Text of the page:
Lindernia dubia (False Pimpernel)
|Also known as:||Yellow-seeded False Pimpernel|
|Habitat:||part shade, sun; wet meadows, sandy or muddy shores, moist open woods|
|Bloom season:||July - September|
|Plant height:||2 to 8 inches|
|Wetland Indicator Status:||GP: OBL MW: OBL NCNE: OBL|
|MN county distribution (click map to enlarge):|
|National distribution (click map to enlarge):|
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Single 1/3 to ½ inch flower on a slender stalk arising from leaf axils on branching stems. Flowers are tubular with 5 lobes, the 3 lower lobes round to oval and about equal in size, the upper lip shallowly lobed in 2 parts. Color is white to light blue or violet in color, typically with deeper colored markings on petal edges, throat and tube. Inside the tube are 2 fertile stamens, 2 club-shaped sterile stamens, and a single style. Sepals are fused with sharp, narrow teeth that extend less than half way up floral tube.
Leaves and stems:
Leaves are up to about 1 inch long and ½ inch wide, becoming slightly smaller as they ascend the stem, opposite, glossy, egg shaped to elliptical, broader towards base, tapered to a dull point, with no stalk to nearly clasping. A few to several shallow teeth are widely spaced along the edges. Stems are shiny smooth and square, spreading horizontally out to 8 inches long.
False Pimpernel has two poorly defined varieties, both widespread within the same range. Var. dubia has larger leaves with lower ones more narrow at the base and the flower stalks are conspicuously shorter, barely surpassing the attending leaf. Var. anagallidea, also known as Lindernia anagallidea, has smaller leaves, mostly broad at base and with longer flower stalks that are much longer than attending leaves. A similar species is Hedge Hyssop (Gratiola neglecta), which has yellowish to white flowers, and a round stem covered in short hairs. My first images of False Pimpernel came from a plant that apparently popped up from the seed bank in a thin patch in my lawn in Lino Lakes. A second set of images came from a disturbed foot traffic path at Pioneer park in Blaine.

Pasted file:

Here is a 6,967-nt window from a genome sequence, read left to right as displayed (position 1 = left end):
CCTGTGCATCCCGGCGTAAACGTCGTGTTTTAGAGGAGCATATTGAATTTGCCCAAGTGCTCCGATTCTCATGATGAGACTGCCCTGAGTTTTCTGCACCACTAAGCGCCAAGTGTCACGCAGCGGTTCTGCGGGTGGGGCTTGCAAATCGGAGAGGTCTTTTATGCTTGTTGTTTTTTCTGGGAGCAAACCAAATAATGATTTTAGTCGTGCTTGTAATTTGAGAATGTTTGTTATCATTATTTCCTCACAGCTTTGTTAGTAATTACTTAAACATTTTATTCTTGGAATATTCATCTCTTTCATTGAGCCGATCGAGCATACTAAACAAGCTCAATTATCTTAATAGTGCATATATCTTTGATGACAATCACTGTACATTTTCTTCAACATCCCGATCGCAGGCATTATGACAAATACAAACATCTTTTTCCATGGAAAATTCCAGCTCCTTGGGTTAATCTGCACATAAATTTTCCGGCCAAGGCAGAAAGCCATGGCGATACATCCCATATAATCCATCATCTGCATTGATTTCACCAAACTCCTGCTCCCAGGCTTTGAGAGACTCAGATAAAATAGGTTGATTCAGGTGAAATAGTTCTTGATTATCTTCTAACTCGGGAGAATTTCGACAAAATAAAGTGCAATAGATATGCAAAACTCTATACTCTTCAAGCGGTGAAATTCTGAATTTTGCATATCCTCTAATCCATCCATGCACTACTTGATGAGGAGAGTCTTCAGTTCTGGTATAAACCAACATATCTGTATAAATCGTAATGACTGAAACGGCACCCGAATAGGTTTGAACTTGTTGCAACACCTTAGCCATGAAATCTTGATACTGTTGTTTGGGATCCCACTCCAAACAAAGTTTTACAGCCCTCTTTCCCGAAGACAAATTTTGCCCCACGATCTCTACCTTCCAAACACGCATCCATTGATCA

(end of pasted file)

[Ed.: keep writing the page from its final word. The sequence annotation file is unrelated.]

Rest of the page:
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Photos courtesy Peter M. Dziuk taken in Anoka County.
Have you seen this plant in Minnesota, or have any other comments about it?